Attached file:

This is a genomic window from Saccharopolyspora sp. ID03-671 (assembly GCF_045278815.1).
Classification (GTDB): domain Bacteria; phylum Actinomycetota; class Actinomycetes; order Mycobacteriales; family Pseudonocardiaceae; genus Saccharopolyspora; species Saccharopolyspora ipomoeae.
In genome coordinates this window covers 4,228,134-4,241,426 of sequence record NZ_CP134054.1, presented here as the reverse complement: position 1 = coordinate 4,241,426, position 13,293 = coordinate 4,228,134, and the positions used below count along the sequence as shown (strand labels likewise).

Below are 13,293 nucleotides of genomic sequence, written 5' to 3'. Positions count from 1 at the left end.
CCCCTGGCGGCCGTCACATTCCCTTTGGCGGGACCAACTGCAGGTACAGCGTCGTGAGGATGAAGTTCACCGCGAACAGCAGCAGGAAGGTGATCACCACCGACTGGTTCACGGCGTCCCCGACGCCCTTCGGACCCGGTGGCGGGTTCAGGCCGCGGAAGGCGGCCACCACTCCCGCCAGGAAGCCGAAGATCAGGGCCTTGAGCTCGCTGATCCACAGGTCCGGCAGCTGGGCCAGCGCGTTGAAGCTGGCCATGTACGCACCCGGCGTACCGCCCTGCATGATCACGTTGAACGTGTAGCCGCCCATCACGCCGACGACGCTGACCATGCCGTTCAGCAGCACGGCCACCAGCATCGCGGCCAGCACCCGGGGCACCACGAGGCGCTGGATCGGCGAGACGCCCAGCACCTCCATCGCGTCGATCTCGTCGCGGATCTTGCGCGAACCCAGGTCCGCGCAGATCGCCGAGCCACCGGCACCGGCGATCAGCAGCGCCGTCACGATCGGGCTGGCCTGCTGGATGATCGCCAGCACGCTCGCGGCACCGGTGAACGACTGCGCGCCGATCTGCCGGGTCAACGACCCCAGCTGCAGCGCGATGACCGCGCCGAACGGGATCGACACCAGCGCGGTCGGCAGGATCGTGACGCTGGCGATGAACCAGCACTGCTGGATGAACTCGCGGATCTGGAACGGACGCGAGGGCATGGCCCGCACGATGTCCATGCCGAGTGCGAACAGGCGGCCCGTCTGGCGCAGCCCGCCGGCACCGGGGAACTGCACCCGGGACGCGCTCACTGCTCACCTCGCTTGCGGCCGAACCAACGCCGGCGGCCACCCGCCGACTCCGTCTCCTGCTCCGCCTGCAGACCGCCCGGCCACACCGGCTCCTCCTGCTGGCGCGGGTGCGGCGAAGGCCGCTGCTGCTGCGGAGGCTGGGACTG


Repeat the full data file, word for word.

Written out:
This is a genomic window from Saccharopolyspora sp. ID03-671 (assembly GCF_045278815.1).
Classification (GTDB): domain Bacteria; phylum Actinomycetota; class Actinomycetes; order Mycobacteriales; family Pseudonocardiaceae; genus Saccharopolyspora; species Saccharopolyspora ipomoeae.
In genome coordinates this window covers 4,228,134-4,241,426 of sequence record NZ_CP134054.1, presented here as the reverse complement: position 1 = coordinate 4,241,426, position 13,293 = coordinate 4,228,134, and the positions used below count along the sequence as shown (strand labels likewise).

Below are 13,293 nucleotides of genomic sequence, written 5' to 3'. Positions count from 1 at the left end.
CCCCTGGCGGCCGTCACATTCCCTTTGGCGGGACCAACTGCAGGTACAGCGTCGTGAGGATGAAGTTCACCGCGAACAGCAGCAGGAAGGTGATCACCACCGACTGGTTCACGGCGTCCCCGACGCCCTTCGGACCCGGTGGCGGGTTCAGGCCGCGGAAGGCGGCCACCACTCCCGCCAGGAAGCCGAAGATCAGGGCCTTGAGCTCGCTGATCCACAGGTCCGGCAGCTGGGCCAGCGCGTTGAAGCTGGCCATGTACGCACCCGGCGTACCGCCCTGCATGATCACGTTGAACGTGTAGCCGCCCATCACGCCGACGACGCTGACCATGCCGTTCAGCAGCACGGCCACCAGCATCGCGGCCAGCACCCGGGGCACCACGAGGCGCTGGATCGGCGAGACGCCCAGCACCTCCATCGCGTCGATCTCGTCGCGGATCTTGCGCGAACCCAGGTCCGCGCAGATCGCCGAGCCACCGGCACCGGCGATCAGCAGCGCCGTCACGATCGGGCTGGCCTGCTGGATGATCGCCAGCACGCTCGCGGCACCGGTGAACGACTGCGCGCCGATCTGCCGGGTCAACGACCCCAGCTGCAGCGCGATGACCGCGCCGAACGGGATCGACACCAGCGCGGTCGGCAGGATCGTGACGCTGGCGATGAACCAGCACTGCTGGATGAACTCGCGGATCTGGAACGGACGCGAGGGCATGGCCCGCACGATGTCCATGCCGAGTGCGAACAGGCGGCCCGTCTGGCGCAGCCCGCCGGCACCGGGGAACTGCACCCGGGACGCGCTCACTGCTCACCTCGCTTGCGGCCGAACCAACGCCGGCGGCCACCCGCCGACTCCGTCTCCTGCTCCGCCTGCAGACCGCCCGGCCACACCGGCTCCTCCTGCTGGCGCGGGTGCGGCGAAGGCCGCTGCTGCTGCGGAGGCTGGGACTG